“I was planning to buy a camera at Rwf500,000 in Kigali but learnt that someone in the neighbourhood had a similar camera they were not using. So, I persuaded him to sell it to me at Rwf250,000,” she says.

The fact that she’s always the lone female photographer at most public events does not affect her, and she says this has in some way enabled her to get some jobs.

“People like the way I do my job and the fact that I am able to deliver as planned,” she says.

How to succeed in commercial photography

Although Mukamunana’s picture quality dramatically improved overtime especially after she bought new equipment, it is not the only factor that has enabled her to win more customers for commercial photography venture.

Factors like time management, knowing the right setting (time or place) for a photo are the secret values in commercial photography, according to the entrepreneur.

“Photography is about time; when one calls you to take their photos at a certain moment, you must be there at the agreed time or lose the moments a client wanted to be captured and this makes you unpopular,” she explains.

This also goes with producing and delivering the printed copies at the appointed time.

“Suppose you take pictures of people who are leaving in a few days and want to keep the memories they shared through pictures, you have to deliver on time to remain their photographer of choice among customers,” says Mukamunana.

Mukamunana says she always advises clients on the best time and place to take photos. “Some clients don’t always know what they want so it’s up to me to guide them to get the best results for everyone involved.”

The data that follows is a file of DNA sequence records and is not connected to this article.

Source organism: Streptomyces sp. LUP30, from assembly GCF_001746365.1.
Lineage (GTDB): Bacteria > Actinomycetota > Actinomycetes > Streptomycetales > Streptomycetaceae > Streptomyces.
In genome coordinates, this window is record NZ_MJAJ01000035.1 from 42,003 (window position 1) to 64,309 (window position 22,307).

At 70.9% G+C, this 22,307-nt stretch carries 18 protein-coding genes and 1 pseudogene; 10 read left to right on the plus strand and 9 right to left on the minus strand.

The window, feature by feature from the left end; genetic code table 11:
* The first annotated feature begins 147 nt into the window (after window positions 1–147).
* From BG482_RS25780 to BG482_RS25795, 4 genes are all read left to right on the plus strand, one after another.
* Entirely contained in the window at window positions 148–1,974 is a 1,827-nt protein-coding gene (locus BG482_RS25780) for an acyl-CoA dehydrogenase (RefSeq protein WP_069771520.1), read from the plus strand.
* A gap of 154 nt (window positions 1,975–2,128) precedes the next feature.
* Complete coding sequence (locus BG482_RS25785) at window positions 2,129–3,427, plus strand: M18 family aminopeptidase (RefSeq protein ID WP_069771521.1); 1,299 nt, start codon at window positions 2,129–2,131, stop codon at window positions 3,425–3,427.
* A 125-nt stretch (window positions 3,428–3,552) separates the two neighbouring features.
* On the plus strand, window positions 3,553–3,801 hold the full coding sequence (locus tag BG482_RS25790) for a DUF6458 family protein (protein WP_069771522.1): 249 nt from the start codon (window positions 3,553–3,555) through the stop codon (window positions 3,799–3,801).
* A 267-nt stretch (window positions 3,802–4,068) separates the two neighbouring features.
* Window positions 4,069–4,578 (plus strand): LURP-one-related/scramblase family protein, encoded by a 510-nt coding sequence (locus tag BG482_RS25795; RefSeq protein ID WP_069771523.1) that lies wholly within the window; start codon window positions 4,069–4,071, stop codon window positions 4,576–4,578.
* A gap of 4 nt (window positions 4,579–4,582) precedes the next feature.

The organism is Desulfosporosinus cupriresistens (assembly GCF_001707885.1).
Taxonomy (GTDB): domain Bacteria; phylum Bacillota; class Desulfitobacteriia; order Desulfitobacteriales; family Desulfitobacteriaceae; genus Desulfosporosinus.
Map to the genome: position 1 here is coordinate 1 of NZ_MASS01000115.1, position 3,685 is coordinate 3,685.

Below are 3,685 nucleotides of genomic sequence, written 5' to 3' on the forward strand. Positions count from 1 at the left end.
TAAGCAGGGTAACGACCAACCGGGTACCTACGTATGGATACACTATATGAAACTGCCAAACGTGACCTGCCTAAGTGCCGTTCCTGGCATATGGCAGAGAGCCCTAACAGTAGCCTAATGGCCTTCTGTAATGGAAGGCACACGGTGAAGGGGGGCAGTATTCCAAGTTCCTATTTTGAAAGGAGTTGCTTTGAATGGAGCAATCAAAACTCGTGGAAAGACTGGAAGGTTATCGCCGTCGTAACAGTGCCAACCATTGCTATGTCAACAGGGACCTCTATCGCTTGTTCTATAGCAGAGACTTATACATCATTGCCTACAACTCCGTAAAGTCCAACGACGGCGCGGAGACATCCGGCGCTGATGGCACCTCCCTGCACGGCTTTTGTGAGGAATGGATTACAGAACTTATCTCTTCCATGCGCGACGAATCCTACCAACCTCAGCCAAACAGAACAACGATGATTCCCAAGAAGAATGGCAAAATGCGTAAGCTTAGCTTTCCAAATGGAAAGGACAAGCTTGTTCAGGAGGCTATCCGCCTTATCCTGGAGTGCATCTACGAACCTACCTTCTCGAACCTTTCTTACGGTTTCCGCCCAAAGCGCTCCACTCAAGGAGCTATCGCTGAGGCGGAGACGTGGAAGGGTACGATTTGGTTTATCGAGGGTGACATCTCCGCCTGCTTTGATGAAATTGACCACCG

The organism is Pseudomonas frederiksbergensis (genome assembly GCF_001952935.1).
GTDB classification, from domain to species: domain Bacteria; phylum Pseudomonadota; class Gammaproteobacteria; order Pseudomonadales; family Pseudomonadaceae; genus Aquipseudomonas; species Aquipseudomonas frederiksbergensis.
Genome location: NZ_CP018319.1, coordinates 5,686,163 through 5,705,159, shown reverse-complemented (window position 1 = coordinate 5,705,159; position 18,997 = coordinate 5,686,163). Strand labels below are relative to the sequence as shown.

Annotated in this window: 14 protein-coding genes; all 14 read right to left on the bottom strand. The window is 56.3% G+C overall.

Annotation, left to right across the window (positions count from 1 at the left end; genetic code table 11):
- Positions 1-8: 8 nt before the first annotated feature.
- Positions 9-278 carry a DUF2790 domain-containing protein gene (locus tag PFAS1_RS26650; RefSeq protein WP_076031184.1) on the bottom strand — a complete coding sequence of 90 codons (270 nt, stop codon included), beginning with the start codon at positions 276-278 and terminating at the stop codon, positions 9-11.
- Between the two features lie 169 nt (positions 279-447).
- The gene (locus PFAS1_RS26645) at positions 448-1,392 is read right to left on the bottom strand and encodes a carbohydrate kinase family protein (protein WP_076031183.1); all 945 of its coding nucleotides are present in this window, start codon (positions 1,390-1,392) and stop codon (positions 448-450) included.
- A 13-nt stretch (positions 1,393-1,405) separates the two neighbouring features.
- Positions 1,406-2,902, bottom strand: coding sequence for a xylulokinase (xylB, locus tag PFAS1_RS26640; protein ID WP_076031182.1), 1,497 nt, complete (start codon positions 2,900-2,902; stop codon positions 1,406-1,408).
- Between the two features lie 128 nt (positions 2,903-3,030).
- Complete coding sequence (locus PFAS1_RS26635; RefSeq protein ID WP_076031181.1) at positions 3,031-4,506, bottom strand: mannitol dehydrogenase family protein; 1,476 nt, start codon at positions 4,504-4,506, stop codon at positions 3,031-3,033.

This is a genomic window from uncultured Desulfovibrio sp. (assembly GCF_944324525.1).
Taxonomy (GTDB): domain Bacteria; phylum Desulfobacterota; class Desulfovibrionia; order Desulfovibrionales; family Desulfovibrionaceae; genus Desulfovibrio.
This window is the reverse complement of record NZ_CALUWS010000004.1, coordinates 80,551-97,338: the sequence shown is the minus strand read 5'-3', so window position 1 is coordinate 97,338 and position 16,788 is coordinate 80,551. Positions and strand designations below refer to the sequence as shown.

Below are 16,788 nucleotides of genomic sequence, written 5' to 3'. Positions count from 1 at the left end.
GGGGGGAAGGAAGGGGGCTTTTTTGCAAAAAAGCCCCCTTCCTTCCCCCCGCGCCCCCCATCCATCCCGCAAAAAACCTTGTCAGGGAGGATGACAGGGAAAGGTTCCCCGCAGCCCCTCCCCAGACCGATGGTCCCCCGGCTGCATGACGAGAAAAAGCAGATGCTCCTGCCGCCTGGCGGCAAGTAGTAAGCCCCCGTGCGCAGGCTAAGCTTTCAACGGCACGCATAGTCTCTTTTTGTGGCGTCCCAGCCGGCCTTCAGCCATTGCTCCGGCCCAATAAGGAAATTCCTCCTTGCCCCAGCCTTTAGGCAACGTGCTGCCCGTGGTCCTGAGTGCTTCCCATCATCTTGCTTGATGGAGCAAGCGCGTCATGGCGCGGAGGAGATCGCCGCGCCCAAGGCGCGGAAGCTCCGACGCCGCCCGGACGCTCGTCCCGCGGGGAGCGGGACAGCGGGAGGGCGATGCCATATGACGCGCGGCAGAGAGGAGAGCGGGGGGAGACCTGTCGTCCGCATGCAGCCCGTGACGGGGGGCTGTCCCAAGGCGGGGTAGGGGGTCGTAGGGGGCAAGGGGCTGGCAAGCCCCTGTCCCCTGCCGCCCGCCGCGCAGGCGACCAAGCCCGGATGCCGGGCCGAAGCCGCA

She urges young women who are interested in photography not to be intimidated by the fact that there are more men in the business compared to females.

Mukamunana has been able to use this to her advantage to attract more clients.

“Besides, photography is not reserved for only men. So long as one has the skills and passion, there is nothing else that should stop them from venturing into the business.

The commercial photographer also provides video coverage services. She plans to buy her own equipment. / Kelly Rwamapera.


Mukamunana says the change in technology is the biggest challenge she faces, noting that new gadgets coming onto the market are rapidly changing trends in commercial photography.

She adds that some people tried to dissuade her from the job, but “I ignored them and concentrated on my work.”

The advent of smartphones has also affected the business as some people prefer to use their own devices than hire a photographer.

“When I was starting out, one could do with a small digital camera, but that has since changed requiring bigger cameras. Besides, people can now take their own pictures using smartphones.”

“In addition, some clients want you to give them still photos and a video. So, if you are not able to do both, you lose the job,” she adds.

Mukamunana plans to buy a video camera so she can provide both photography and videography services, saying she wants to make the venture a one-stop service centre.

Tips on entrepreneurship

From how she identified her business idea, Mukamunana says opportunities are always “next to us” but “it requires our willingness to explore the world around us to find them.”

“Therefore, we need to think outside the box and explore our environment or communities to find these opportunities.”

She encourages those who want to enter the world of entrepreneurship to look for opportunities in things they are passionate about, saying that doing what you love is a key ingredient to business success.